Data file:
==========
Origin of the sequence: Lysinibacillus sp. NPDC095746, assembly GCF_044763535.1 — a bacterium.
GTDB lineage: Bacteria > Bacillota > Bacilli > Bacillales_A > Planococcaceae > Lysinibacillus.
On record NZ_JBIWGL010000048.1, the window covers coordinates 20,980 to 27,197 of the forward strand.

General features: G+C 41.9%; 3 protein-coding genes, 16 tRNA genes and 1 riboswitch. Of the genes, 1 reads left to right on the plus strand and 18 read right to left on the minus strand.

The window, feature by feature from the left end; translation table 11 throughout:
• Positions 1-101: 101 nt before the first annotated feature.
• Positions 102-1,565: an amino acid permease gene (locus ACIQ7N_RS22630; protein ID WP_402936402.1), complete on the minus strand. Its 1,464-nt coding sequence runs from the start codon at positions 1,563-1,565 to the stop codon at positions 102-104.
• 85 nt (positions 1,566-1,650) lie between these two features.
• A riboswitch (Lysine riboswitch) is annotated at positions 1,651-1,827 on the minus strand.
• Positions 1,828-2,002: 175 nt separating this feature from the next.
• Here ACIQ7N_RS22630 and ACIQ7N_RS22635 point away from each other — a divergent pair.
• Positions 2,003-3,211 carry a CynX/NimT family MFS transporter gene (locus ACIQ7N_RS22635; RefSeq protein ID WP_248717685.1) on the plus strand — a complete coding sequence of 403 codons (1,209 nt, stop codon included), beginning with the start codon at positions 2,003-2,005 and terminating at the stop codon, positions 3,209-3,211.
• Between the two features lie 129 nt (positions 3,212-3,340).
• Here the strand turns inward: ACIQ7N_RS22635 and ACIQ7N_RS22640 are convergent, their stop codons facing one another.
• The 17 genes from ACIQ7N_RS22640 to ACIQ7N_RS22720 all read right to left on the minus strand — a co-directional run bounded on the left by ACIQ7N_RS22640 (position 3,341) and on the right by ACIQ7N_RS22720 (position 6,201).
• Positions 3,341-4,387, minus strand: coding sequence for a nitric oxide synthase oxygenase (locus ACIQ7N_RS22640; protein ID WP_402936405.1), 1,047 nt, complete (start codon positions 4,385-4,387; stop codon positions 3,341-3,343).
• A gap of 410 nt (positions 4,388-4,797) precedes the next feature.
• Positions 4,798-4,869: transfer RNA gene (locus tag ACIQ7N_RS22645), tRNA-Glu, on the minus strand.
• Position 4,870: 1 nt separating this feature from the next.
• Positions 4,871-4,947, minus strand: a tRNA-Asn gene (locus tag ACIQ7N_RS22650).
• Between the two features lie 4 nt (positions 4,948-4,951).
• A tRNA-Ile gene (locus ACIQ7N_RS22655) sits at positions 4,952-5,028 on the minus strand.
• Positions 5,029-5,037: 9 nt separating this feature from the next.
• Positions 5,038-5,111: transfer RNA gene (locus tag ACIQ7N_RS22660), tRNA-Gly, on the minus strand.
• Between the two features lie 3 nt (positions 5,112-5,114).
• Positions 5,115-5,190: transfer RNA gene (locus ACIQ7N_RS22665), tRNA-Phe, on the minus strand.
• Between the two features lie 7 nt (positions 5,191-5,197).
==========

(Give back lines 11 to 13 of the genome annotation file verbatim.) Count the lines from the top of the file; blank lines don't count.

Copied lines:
• Here ACIQ7N_RS22630 and ACIQ7N_RS22635 point away from each other — a divergent pair.
• Positions 2,003-3,211 carry a CynX/NimT family MFS transporter gene (locus ACIQ7N_RS22635; RefSeq protein ID WP_248717685.1) on the plus strand — a complete coding sequence of 403 codons (1,209 nt, stop codon included), beginning with the start codon at positions 2,003-2,005 and terminating at the stop codon, positions 3,209-3,211.
• Between the two features lie 129 nt (positions 3,212-3,340).